NCCHC has consistently affirmed the components of a policy against mistreatment of incarcerated individuals. For example, the 2018 Standards for Health Services for jails and prisons preclude health staff participation in custody-ordered restraint and seclusion except in specific instances5.They also preclude the collection of forensic information as well as clinically implemented segregation and restraints as disciplinary action6. The standards require informed consent from the patient for “all examinations, treatments, and procedures” and recognize the patient’s right to refuse treatment7 (except in limited and legally authorized circumstances), and they protect incarcerated individuals as subjects in human research8.

The discussion of the health professional’s role in correctional settings is framed by a number of ethical principles, including those of autonomy, nonmaleficence, medical neutrality, and concern for the well-being of others. These principles are well established in the medical profession. However, health professionals may find these principles challenged by conflicting objectives within and outside of the correctional institution in which they work.

Adopted by the National Commission on Correctional Health Care Board of Directors October 14, 2007
October 2012 — reaffirmed with revision
April 2017 — reaffirmed with revision
April 2022 — reaffirmed with revision by the National Commission on Correctional Health Care Governance Board

NOTES

  1. In juvenile detention and confinement facilities, policies must mandate reporting child abuse to authorities.
  2. Abuse has been defined as “the willful infliction of physical pain, injury or mental anguish; unreasonable confinement; or the willful deprivation of services which are necessary to maintain a person’s physical or mental health” (State of New Jersey, N.J.S.A. 52:27G-2(a)). Regardless of setting, staff who observe patient abuse are usually required to report the incident to the proper authorities.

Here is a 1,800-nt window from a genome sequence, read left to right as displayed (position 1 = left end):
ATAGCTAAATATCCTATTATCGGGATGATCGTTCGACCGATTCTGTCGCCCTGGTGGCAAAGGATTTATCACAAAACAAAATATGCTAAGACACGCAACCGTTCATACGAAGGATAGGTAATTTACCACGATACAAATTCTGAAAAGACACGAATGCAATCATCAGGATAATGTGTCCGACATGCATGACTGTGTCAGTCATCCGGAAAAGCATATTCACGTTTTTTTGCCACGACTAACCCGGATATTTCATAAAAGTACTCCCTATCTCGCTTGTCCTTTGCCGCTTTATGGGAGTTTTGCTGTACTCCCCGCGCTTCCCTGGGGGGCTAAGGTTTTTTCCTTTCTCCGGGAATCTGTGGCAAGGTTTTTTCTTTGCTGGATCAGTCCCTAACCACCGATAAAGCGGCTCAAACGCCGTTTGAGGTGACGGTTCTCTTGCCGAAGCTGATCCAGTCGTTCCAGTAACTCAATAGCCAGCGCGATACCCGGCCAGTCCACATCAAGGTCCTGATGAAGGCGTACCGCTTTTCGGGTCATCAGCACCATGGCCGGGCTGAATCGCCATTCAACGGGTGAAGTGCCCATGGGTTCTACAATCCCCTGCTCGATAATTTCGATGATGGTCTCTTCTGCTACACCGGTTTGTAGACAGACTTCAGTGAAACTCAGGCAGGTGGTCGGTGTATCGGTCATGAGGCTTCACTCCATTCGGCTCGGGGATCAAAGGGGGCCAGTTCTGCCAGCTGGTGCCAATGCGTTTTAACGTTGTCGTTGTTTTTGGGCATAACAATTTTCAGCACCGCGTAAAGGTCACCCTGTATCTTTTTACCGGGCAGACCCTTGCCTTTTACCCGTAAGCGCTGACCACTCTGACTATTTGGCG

3. The United Nations defined torture in 1984 as “any act by which severe pain or suffering, whether physical or mental, is intentionally inflicted on a person for such purposes as obtaining from him or a third person information or a confession, punishing him for an act he or a third person has committed or is suspected of having committed, or intimidating or coercing him or a third person, or for any reason based on discrimination of any kind, when such pain or suffering is inflicted by or at the instigation of or with the consent or acquiescence of a public official or other person acting in an official capacity.” The International Committee of the Red Cross notes that “the legal difference between torture and other forms of ill treatment lies in the level of severity of pain or suffering imposed. In addition, torture requires the existence of a specific purpose behind the act—to obtain information, for example.”
  4. The Prison Rape Elimination Act (PREA) of 2003 advocates a “zero-tolerance” policy toward incidents of sexual violence in correctional facilities. PREA targets correctional administrators and custody staff to be more accountable for incidents pertaining to sexual violence. Through standards development, verification, training, monitoring, research, and information gathering, PREA seeks to effectively reduce the incidence of sexual misconduct and violence on incarcerated people.
  5. G-01 Restraint and Seclusion; exceptions include reviewing the health record for contraindications or needed accommodations and monitoring health status
  6. G-04 Therapeutic Relationship, Forensic Information, and Disciplinary Action
  7. G-05 Informed Consent and Right to Refuse
  8. G-06 Medical and Other Research